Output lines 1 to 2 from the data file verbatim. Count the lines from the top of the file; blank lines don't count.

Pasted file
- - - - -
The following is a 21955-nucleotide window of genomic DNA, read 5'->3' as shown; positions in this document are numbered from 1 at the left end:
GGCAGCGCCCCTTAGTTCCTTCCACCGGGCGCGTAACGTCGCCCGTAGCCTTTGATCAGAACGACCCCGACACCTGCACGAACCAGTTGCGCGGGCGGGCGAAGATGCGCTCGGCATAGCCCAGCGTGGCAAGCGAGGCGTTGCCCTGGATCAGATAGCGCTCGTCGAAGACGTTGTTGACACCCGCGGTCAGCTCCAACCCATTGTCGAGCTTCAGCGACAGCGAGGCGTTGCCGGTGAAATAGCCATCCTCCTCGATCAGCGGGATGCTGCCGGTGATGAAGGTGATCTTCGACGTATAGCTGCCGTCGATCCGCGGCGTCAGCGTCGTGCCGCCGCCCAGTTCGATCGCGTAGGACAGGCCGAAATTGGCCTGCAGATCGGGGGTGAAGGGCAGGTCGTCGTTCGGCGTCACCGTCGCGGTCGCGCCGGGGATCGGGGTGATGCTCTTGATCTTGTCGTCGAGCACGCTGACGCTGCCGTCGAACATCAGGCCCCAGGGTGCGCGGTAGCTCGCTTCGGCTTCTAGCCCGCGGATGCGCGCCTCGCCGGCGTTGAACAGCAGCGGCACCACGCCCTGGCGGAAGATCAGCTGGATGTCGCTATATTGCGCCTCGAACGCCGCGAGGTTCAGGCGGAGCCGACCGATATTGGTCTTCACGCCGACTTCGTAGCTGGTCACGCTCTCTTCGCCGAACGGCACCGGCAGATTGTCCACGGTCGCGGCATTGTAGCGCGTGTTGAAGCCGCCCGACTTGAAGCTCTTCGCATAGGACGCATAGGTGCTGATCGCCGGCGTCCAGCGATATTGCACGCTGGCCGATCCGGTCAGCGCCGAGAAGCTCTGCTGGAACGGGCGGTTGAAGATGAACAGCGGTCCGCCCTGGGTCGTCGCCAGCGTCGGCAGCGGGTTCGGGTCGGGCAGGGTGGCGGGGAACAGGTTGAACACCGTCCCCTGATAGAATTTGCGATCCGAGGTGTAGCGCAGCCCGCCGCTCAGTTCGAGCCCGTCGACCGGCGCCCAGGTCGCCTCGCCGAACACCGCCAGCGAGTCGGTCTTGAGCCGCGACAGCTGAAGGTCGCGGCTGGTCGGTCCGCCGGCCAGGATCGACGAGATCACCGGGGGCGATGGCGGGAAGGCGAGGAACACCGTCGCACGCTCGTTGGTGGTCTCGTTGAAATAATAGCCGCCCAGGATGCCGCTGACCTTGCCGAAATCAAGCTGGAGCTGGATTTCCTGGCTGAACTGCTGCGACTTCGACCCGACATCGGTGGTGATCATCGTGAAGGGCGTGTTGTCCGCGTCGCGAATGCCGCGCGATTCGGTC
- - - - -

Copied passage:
The following is a 21955-nucleotide window of genomic DNA, read 5'->3' as shown; positions in this document are numbered from 1 at the left end:
GGCAGCGCCCCTTAGTTCCTTCCACCGGGCGCGTAACGTCGCCCGTAGCCTTTGATCAGAACGACCCCGACACCTGCACGAACCAGTTGCGCGGGCGGGCGAAGATGCGCTCGGCATAGCCCAGCGTGGCAAGCGAGGCGTTGCCCTGGATCAGATAGCGCTCGTCGAAGACGTTGTTGACACCCGCGGTCAGCTCCAACCCATTGTCGAGCTTCAGCGACAGCGAGGCGTTGCCGGTGAAATAGCCATCCTCCTCGATCAGCGGGATGCTGCCGGTGATGAAGGTGATCTTCGACGTATAGCTGCCGTCGATCCGCGGCGTCAGCGTCGTGCCGCCGCCCAGTTCGATCGCGTAGGACAGGCCGAAATTGGCCTGCAGATCGGGGGTGAAGGGCAGGTCGTCGTTCGGCGTCACCGTCGCGGTCGCGCCGGGGATCGGGGTGATGCTCTTGATCTTGTCGTCGAGCACGCTGACGCTGCCGTCGAACATCAGGCCCCAGGGTGCGCGGTAGCTCGCTTCGGCTTCTAGCCCGCGGATGCGCGCCTCGCCGGCGTTGAACAGCAGCGGCACCACGCCCTGGCGGAAGATCAGCTGGATGTCGCTATATTGCGCCTCGAACGCCGCGAGGTTCAGGCGGAGCCGACCGATATTGGTCTTCACGCCGACTTCGTAGCTGGTCACGCTCTCTTCGCCGAACGGCACCGGCAGATTGTCCACGGTCGCGGCATTGTAGCGCGTGTTGAAGCCGCCCGACTTGAAGCTCTTCGCATAGGACGCATAGGTGCTGATCGCCGGCGTCCAGCGATATTGCACGCTGGCCGATCCGGTCAGCGCCGAGAAGCTCTGCTGGAACGGGCGGTTGAAGATGAACAGCGGTCCGCCCTGGGTCGTCGCCAGCGTCGGCAGCGGGTTCGGGTCGGGCAGGGTGGCGGGGAACAGGTTGAACACCGTCCCCTGATAGAATTTGCGATCCGAGGTGTAGCGCAGCCCGCCGCTCAGTTCGAGCCCGTCGACCGGCGCCCAGGTCGCCTCGCCGAACACCGCCAGCGAGTCGGTCTTGAGCCGCGACAGCTGAAGGTCGCGGCTGGTCGGTCCGCCGGCCAGGATCGACGAGATCACCGGGGGCGATGGCGGGAAGGCGAGGAACACCGTCGCACGCTCGTTGGTGGTCTCGTTGAAATAATAGCCGCCCAGGATGCCGCTGACCTTGCCGAAATCAAGCTGGAGCTGGATTTCCTGGCTGAACTGCTGCGACTTCGACCCGACATCGGTGGTGATCATCGTGAAGGGCGTGTTGTCCGCGTCGCGAATGCCGCGCGATTCGGTC